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North America, Greenland, Kangersuneq Fjord

Kangersuneq Fjord, South Greenland. Kap Farvel (Cape Farewell) is known for its loose rock and unpredictable weather. On the first score, we encountered the same difficulties as previous expeditions; on the second, we profited from the best weather in memory. The Cambridge Southern Greenland Expedition was led by Richard Hoare; Gregory Moseley was deputy leader. Other members included Ineke Moseley, Phillipa Hoare, David and Susan Cornell, Tim Hurrell, Gordon Hickson and Jeffrey Moeller. We left Glasgow for Narsurssuuaq on July 18, returning September 2. Our first Base Camp was north of Augpilatog, at the head of Kangersuneq Fjord and near the site of an ancient Norse settlement. The highest peak in the area was P 2100m. Its west face was vertical, but D. Cornell and Hurrell discovered a straight snow route to its summit along the gradually sloping southeast ridge. A col directly above Base Camp allowed the only access into two previously unexplored valleys approaching Lindenows Fjord. Hickson and I made five first ascents here: P 1240m, P 1060m, P 1160m, P 1590m, P 1660m. (Grades II-IV). At the same time Moseley and Hoare climbed P 1500m, P 1480 m, P 1580m, P 1685m, all first ascents, as well as an unmarked peak east of P 1791m. Hoping to find better rock conditions, we switched efforts to a more southerly area across from the mouth of Kangersuneq Fjord, where there appeared to be a promising horseshoe of peaks. Unfortunately the rock was again loose and dangerous, although two first ascents were made of peaks offering easy scrambles (P 1380m and P 1100m). During the last two weeks of August, we moved Base Camp to the island of Pamiagdluk, just south of Augpilatog. The granite here was considerably better than what we had previously encountered; the most technically difficult rock ascent of the expedition was made of P 1300m by Hoare and Moseley. The peak presented 1200 feet of rock which they climbed in two pushes. (Grade VI, A2). The expedition made 20 first ascents; most of the better climbing entailed mixed snow and ice routes. Without doubt this area should continue to attract climbers, although those devoted to high-standard rock routes need be extremely cautious and willing to suffer that ultimate disappointment of retreating off a route even when the summit is within reach.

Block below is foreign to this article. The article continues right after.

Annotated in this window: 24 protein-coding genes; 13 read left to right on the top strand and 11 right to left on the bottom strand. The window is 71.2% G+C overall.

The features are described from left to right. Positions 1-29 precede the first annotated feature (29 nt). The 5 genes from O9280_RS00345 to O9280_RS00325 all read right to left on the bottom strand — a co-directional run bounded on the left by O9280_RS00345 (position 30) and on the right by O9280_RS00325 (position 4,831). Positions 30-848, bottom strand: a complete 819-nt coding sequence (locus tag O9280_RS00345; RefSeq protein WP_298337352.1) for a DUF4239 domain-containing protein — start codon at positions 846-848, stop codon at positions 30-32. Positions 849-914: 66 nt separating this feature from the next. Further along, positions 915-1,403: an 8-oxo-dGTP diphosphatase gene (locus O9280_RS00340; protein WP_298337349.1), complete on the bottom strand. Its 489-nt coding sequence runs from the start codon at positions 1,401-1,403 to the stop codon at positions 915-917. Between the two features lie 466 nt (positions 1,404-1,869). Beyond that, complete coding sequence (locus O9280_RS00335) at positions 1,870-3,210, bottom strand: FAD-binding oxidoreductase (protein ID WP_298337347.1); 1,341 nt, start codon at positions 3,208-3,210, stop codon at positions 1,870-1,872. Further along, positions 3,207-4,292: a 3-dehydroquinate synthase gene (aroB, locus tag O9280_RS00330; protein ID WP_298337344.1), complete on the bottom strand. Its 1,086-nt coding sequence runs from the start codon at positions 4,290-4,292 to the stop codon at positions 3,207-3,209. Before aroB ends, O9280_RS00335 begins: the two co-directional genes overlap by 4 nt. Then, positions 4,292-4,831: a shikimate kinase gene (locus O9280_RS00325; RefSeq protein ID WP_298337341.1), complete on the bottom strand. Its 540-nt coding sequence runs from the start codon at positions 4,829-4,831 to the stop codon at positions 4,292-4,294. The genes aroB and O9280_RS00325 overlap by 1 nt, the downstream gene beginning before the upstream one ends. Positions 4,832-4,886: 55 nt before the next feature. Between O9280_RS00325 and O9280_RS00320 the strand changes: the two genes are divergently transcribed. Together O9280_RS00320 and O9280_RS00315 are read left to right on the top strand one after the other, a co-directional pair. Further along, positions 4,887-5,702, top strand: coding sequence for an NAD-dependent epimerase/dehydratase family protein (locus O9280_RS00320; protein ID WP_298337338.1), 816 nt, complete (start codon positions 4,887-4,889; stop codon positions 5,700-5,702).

Jeffrey Moeller, Appalachian Mountain Club and Cambridge University Mountaineering Club